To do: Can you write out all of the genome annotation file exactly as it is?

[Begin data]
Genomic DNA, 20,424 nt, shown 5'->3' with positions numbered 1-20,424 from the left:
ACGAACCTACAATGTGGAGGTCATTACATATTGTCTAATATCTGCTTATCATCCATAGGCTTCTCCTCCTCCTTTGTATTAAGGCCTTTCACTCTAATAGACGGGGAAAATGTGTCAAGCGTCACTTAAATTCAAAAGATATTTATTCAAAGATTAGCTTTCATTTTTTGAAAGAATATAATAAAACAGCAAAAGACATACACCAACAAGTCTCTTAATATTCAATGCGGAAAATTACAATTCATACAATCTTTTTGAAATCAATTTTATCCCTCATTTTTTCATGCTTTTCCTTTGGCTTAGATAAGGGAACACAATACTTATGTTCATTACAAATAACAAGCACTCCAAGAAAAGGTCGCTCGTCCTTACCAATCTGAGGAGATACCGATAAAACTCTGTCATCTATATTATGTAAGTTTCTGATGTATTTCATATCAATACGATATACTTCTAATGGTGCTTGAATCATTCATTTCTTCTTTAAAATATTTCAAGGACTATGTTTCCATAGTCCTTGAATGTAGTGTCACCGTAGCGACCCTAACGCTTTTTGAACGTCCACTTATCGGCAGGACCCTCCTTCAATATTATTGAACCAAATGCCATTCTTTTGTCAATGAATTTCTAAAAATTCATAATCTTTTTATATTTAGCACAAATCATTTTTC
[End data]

Genomic DNA, 20,424 nt, shown 5'->3' with positions numbered 1-20,424 from the left:
ACGAACCTACAATGTGGAGGTCATTACATATTGTCTAATATCTGCTTATCATCCATAGGCTTCTCCTCCTCCTTTGTATTAAGGCCTTTCACTCTAATAGACGGGGAAAATGTGTCAAGCGTCACTTAAATTCAAAAGATATTTATTCAAAGATTAGCTTTCATTTTTTGAAAGAATATAATAAAACAGCAAAAGACATACACCAACAAGTCTCTTAATATTCAATGCGGAAAATTACAATTCATACAATCTTTTTGAAATCAATTTTATCCCTCATTTTTTCATGCTTTTCCTTTGGCTTAGATAAGGGAACACAATACTTATGTTCATTACAAATAACAAGCACTCCAAGAAAAGGTCGCTCGTCCTTACCAATCTGAGGAGATACCGATAAAACTCTGTCATCTATATTATGTAAGTTTCTGATGTATTTCATATCAATACGATATACTTCTAATGGTGCTTGAATCATTCATTTCTTCTTTAAAATATTTCAAGGACTATGTTTCCATAGTCCTTGAATGTAGTGTCACCGTAGCGACCCTAACGCTTTTTGAACGTCCACTTATCGGCAGGACCCTCCTTCAATATTATTGAACCAAATGCCATTCTTTTGTCAATGAATTTCTAAAAATTCATAATCTTTTTATATTTAGCACAAATCATTTTTC